By Carey Restino
Homer is No. 1 once again when it comes to halibut, landing some 4.4 million pounds and beating out Kodiak this year by 1 million pounds.
Homer has traditionally led the pack in halibut landings, reportedly the No. 1 halibut port for commercial landings since the IFQ program was put in place in the mid-1990s.
But in 2011 and 2012, Kodiak beat out the Cosmic Hamlet, catching everyone by surprise. Those in the industry speculated the island topped Homer because of prices and the ability of fisherman to shop around via satellite phones from the fishing grounds for the best prices.
But Matt Clarke, deputy harbormaster in Homer, said Homer is likely to remain the top landings port for halibut because of its proximity to the fishing grounds and to market. Since Homer is on the road system, fish can be iced and shipped to market fresh.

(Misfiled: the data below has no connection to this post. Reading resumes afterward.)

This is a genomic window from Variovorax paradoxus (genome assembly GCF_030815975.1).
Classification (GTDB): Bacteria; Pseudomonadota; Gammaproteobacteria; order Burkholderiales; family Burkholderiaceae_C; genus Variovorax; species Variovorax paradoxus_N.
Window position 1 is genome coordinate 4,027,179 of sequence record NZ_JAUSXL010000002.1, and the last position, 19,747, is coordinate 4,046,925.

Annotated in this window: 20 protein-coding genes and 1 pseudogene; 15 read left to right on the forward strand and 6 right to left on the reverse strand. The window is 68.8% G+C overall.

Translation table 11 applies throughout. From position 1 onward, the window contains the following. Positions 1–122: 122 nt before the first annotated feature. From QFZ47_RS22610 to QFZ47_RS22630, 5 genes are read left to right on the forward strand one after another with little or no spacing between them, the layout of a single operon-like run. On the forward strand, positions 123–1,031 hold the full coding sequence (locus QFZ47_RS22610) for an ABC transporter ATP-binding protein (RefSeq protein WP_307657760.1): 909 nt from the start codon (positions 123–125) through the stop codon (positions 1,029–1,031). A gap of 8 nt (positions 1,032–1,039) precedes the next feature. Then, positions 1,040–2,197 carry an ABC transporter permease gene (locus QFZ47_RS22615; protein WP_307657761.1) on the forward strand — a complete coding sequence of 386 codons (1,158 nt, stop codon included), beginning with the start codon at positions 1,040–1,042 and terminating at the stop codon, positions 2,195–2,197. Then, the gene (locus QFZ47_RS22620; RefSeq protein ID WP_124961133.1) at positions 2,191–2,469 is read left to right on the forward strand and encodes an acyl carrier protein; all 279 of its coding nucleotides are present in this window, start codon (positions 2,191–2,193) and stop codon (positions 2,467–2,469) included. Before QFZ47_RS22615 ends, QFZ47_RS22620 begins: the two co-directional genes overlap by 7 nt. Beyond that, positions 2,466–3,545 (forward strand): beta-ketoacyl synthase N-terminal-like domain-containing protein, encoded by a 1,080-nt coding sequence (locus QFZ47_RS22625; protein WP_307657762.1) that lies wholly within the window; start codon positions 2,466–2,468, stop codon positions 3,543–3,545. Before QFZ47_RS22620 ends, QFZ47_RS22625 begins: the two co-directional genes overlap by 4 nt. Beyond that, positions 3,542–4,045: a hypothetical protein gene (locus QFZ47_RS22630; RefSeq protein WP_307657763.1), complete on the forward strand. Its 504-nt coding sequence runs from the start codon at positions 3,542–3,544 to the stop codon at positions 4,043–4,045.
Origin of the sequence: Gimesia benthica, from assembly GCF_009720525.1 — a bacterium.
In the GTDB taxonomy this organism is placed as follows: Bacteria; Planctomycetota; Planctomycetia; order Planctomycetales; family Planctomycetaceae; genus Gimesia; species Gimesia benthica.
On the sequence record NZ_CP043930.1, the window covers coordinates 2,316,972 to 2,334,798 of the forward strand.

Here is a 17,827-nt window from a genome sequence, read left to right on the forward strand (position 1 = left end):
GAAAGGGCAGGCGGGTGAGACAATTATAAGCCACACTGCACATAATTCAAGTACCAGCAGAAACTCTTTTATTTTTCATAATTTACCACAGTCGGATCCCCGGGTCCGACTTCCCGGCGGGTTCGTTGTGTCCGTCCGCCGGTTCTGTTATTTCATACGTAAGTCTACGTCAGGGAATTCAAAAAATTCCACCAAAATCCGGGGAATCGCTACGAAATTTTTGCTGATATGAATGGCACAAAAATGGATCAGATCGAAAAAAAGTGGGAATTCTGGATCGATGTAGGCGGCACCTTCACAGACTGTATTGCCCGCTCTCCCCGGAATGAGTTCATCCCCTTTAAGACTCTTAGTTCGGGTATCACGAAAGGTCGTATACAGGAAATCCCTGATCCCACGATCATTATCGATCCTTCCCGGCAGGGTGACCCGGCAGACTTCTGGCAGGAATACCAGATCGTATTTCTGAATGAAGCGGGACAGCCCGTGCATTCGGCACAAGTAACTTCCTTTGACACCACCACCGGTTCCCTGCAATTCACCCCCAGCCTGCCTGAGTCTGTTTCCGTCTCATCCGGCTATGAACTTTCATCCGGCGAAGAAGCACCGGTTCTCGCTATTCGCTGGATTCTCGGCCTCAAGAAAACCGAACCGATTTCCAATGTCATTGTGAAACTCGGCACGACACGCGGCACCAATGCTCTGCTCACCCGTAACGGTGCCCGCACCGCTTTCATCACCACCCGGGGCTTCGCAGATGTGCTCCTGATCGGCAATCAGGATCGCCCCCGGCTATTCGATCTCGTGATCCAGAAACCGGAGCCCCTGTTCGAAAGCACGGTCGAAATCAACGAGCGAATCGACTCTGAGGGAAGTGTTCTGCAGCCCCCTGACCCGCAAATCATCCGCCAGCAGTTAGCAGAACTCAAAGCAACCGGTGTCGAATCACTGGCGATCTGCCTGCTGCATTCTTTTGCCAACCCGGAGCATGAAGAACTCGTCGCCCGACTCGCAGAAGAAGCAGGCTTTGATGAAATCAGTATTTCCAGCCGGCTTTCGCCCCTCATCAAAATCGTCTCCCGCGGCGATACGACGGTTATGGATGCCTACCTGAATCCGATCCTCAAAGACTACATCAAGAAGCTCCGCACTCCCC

“Homer has a logistical advantage compared to other coastal ports,” Clarke said.
Clarke said Homer sees not only landings from fishing vessels homeported in town but also from vessels as far away as Seattle, Juneau, Sitka and even Kodiak.
“We are experiencing landings from commercial vessels from all over and that’s a function of the high prices offered here,” he said.
Part of the reason Homer’s port is able to command such high prices for halibut is because the city has an open access port, rather than having a port owned by a single company who can command a certain price for all fish offloaded at their dock.
“What you are seeing is a free market business model,” Clarke said, with multiple buyers competing for fish and thus raising the prices.
Clarke said the port didn’t do anything differently this year to attract the top halibut landing port title back again. No concessions were offered this year that were different, he said, and moorage rates remained the same, as did ice prices, crane prices and tariffs.
“There hasn’t been anything done to specifically attract a certain class of commercial fishing vessel,” he said.
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